Why Do Cats Lick Each Other? 6 Reasons Kitties Allogroom

Many people think that cats who lick each other are showing their affection. While this is often true, there are many different reasons behind this conduct

And fortunately, if you have only one cat, it is a behavior you can replicate.

Allogrooming refers to animals grooming each other. This is a social activity that also provides health benefits. It’s common in many species. Among domestic animals, we see it most often in our felines.

Cats often lick each other on the head and the ears. True, this is where these animals like to be petted, but it’s also an area they can’t reach with their own tongues.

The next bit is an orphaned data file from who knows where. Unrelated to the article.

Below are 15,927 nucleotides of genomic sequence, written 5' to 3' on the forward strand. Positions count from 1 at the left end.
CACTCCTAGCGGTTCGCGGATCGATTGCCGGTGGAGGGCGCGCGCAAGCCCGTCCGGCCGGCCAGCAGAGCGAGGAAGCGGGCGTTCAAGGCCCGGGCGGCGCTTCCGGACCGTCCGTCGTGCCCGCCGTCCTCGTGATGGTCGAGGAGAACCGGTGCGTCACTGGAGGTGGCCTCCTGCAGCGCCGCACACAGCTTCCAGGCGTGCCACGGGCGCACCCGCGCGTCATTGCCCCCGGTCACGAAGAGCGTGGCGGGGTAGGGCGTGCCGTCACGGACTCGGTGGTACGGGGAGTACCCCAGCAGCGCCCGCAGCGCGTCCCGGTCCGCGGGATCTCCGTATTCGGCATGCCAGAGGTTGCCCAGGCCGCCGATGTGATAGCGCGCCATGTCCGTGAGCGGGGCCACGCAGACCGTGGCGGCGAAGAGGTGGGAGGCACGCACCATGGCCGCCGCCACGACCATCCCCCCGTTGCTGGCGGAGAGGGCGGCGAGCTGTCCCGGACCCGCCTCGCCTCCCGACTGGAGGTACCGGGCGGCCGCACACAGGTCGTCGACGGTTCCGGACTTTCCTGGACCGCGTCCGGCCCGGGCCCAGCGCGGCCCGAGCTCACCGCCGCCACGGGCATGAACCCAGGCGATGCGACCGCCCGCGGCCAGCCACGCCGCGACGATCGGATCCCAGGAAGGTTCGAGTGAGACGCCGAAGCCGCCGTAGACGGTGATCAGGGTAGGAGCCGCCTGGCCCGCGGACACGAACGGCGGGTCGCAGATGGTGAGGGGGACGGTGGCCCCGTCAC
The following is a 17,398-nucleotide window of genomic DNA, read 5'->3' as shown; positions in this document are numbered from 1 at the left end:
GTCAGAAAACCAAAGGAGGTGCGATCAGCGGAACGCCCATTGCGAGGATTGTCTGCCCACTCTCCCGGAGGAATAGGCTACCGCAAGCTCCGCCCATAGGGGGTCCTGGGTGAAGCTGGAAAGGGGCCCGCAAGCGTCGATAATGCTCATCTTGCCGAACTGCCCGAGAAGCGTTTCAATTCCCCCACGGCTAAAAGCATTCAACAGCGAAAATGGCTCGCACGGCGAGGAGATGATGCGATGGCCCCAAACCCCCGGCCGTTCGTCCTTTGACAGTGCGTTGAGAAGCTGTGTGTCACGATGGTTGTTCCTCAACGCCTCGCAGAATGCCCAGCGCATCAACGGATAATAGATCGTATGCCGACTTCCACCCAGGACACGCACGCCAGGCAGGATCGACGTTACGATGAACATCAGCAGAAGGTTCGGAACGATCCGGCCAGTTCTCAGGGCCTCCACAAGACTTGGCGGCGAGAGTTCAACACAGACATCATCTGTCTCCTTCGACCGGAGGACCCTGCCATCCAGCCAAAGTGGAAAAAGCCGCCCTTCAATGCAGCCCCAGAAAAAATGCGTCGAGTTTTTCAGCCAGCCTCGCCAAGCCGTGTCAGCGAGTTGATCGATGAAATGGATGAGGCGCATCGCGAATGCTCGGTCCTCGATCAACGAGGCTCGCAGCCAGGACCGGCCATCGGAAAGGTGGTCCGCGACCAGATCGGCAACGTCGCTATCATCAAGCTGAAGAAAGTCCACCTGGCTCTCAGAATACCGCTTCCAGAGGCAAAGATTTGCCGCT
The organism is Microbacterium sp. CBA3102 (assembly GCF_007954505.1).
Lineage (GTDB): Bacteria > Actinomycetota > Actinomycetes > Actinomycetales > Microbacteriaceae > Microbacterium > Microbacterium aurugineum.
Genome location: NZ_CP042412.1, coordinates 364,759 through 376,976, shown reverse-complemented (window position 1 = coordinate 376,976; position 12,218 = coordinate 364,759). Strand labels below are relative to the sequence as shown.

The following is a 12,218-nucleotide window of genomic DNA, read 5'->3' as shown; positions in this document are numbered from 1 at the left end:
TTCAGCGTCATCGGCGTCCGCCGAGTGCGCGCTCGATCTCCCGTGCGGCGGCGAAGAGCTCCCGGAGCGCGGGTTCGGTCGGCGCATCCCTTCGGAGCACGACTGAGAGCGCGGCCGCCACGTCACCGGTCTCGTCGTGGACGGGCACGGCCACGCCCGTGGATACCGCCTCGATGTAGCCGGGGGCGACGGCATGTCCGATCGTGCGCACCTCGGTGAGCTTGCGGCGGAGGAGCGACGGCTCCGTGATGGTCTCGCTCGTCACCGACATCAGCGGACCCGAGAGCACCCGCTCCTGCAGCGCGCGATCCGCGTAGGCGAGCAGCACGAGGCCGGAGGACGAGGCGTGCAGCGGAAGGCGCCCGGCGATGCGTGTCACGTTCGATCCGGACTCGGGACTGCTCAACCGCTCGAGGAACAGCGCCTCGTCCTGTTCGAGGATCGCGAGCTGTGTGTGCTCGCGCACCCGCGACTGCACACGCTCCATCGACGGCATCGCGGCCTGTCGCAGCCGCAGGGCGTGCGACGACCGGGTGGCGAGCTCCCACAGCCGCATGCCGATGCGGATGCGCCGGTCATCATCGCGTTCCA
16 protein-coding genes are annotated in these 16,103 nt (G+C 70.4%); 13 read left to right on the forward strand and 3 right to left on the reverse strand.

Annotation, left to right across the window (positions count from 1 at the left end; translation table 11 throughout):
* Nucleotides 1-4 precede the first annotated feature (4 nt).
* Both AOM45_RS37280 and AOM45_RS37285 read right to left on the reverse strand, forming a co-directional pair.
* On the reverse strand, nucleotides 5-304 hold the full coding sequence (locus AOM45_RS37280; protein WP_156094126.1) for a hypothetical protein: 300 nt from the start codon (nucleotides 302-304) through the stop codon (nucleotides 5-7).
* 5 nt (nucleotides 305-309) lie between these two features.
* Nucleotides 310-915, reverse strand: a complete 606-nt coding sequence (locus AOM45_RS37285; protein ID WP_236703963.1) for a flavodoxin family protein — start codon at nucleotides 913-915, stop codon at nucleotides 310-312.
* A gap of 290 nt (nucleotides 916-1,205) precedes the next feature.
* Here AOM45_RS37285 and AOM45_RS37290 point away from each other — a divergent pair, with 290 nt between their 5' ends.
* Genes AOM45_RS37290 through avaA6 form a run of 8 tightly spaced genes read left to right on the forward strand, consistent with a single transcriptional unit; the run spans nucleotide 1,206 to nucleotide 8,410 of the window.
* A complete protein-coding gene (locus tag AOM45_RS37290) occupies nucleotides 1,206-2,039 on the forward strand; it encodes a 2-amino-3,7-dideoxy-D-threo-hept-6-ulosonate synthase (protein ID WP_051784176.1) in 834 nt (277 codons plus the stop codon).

Cats Need Help Grooming

It’s a Display of Dominance

If you watch your cats when they lick each other, you’ll probably notice that there’s generally one cat who does most of the grooming. That is likely to be the dominant cat.

Cats groom their family not because they are related by blood but because they have a strong social relationship.

They’re Family

This is the same logic your kitty uses when she decides to give you a lick or two. She wants to bond with you by making you smell like her.

They Want to Bond

By licking her kitten, the mother removes the blood (the scent of which could attract predators) from the newborn’s coat. In doing this, she also ensures that the young cat smells like its mother.

Mothers Care for Their Kittens

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